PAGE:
oirst, Orange-throated males are the typical “dominant males” most folks are familiar with. They are extremely territorial, chasing off other males that enter their zone of control, and they mate with many different females over the course of the season. Second, there are the yellow-throated males, which look very much like females, meaning they can sneak past orange-throated males to mate with females in their territories undetected by the more dominant males; evolutionary biologists call this strategy “cryptic males.” Third, there are the blue-throated males, which typically mate with only one female over the course of a season and hold down a very small territory. Because they are very careful in mate choice and guard one female over the course of the season, they are typically able to spot and avoid the yellow-throated males. In addition, blue-throated males are known to cooperate with other blue-throated males and do not attempt to mate with other blue-throated males’ mates. Thus, each type of male side-blotched lizard has an advantage over one other type.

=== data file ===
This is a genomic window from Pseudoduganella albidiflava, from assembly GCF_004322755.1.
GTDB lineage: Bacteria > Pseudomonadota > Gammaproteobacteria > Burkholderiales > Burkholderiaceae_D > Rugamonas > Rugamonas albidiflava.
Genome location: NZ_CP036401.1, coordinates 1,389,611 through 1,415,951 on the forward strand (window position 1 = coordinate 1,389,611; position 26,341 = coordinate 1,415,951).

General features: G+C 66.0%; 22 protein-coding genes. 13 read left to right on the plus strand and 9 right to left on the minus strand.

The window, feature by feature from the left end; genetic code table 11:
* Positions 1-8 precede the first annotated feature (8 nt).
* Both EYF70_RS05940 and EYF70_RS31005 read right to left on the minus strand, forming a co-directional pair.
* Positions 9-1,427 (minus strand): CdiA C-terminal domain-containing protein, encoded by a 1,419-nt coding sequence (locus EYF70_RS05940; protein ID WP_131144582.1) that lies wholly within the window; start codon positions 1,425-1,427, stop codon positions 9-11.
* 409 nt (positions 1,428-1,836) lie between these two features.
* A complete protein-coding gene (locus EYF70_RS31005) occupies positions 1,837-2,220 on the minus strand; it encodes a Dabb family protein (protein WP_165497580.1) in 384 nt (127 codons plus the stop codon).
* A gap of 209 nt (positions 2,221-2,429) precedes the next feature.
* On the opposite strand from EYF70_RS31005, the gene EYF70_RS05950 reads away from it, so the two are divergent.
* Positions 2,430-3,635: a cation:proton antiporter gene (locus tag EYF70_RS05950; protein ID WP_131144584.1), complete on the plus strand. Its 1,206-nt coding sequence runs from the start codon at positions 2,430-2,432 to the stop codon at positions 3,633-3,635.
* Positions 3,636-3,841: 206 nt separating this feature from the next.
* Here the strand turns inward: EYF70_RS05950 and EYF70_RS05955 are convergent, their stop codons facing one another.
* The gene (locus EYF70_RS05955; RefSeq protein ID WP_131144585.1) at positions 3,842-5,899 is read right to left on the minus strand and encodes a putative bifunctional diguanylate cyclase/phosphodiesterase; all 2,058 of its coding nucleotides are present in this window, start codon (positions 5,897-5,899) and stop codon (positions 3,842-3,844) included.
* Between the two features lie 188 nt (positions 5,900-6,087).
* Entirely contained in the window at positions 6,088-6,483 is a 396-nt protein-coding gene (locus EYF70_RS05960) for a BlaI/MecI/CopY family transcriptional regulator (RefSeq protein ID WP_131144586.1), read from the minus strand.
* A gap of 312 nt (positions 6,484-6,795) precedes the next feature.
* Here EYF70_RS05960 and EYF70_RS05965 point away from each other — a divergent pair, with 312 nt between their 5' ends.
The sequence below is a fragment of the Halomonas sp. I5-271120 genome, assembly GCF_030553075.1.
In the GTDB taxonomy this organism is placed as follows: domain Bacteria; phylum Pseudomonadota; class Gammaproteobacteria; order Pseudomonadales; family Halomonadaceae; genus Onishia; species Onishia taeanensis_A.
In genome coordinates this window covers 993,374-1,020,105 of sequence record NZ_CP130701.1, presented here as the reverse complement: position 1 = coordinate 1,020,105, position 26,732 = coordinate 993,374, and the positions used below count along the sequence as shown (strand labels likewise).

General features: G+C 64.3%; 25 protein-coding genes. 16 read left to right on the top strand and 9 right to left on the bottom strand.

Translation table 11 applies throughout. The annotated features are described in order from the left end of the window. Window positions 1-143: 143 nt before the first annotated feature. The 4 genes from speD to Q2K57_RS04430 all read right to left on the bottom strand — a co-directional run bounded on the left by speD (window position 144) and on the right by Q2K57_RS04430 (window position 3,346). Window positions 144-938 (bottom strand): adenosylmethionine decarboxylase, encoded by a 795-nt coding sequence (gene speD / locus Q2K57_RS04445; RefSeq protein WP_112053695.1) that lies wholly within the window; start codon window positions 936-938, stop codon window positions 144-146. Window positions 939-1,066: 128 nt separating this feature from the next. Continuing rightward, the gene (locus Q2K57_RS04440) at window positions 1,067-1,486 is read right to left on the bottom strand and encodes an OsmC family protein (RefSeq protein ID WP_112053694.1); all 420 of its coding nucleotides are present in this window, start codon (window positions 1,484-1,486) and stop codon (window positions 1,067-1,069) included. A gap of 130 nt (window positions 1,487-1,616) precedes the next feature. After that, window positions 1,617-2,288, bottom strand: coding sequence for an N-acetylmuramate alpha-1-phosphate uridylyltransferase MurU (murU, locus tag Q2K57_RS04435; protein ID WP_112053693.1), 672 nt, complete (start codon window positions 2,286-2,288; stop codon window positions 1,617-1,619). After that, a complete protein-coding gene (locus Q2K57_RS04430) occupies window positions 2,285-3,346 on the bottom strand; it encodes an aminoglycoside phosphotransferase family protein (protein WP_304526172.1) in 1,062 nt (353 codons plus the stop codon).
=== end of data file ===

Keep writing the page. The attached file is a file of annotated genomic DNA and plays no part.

Because each type has an advantage over one type but not both, side-blotched lizards have developed what is called an "Evolutionarily Stable Strategy". If one component were removed, there would be a dominant type of male that would quickly outcompete the other, but, because all three have their own advantages, the population exists in a state of stability.

Identify this Lizard